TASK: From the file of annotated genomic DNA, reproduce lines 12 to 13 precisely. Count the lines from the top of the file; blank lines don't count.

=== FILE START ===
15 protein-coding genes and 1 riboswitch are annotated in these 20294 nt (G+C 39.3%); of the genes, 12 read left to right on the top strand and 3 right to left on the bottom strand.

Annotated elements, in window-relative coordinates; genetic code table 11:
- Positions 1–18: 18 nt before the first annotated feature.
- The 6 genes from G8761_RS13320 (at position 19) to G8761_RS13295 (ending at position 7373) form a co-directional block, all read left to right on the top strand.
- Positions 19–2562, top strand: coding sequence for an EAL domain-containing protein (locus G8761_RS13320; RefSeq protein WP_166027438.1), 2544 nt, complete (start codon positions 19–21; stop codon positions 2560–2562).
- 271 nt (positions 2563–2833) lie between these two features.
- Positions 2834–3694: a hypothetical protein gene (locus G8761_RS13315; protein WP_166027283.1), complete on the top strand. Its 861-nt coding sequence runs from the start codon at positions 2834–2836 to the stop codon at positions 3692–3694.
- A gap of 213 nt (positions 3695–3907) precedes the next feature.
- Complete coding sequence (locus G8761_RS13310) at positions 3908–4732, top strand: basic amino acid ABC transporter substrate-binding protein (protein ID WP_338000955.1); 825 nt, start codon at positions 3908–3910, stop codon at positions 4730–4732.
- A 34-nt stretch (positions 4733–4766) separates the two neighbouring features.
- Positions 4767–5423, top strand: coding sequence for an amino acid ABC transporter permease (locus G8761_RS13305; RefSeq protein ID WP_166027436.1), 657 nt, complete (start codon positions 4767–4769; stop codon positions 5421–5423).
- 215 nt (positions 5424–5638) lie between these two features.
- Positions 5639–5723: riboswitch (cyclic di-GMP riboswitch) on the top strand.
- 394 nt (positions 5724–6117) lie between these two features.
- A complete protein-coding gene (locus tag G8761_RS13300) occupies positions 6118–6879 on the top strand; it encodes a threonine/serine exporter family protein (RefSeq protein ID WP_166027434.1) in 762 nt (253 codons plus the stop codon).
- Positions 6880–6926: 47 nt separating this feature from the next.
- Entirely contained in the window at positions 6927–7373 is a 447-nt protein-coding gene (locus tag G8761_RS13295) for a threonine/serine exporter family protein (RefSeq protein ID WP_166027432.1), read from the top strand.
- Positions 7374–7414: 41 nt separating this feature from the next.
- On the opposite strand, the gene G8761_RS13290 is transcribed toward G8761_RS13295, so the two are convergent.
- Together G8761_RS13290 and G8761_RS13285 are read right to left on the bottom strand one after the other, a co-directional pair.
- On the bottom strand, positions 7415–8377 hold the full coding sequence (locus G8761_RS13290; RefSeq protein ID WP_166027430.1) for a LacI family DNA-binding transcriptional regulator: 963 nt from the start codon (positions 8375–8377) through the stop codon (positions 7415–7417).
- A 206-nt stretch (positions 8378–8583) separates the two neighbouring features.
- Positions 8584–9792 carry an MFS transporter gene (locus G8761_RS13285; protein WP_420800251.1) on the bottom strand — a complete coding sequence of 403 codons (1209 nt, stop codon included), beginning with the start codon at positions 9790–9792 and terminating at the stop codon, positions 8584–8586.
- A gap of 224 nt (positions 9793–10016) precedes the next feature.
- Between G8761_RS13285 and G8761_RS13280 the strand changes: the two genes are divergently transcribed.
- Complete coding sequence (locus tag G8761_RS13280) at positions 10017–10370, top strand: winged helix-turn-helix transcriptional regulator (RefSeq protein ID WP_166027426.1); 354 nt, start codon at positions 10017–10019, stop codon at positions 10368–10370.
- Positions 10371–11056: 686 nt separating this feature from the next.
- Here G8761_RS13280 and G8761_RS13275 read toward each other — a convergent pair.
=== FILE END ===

- 215 nt (positions 5424–5638) lie between these two features.
- Positions 5639–5723: riboswitch (cyclic di-GMP riboswitch) on the top strand.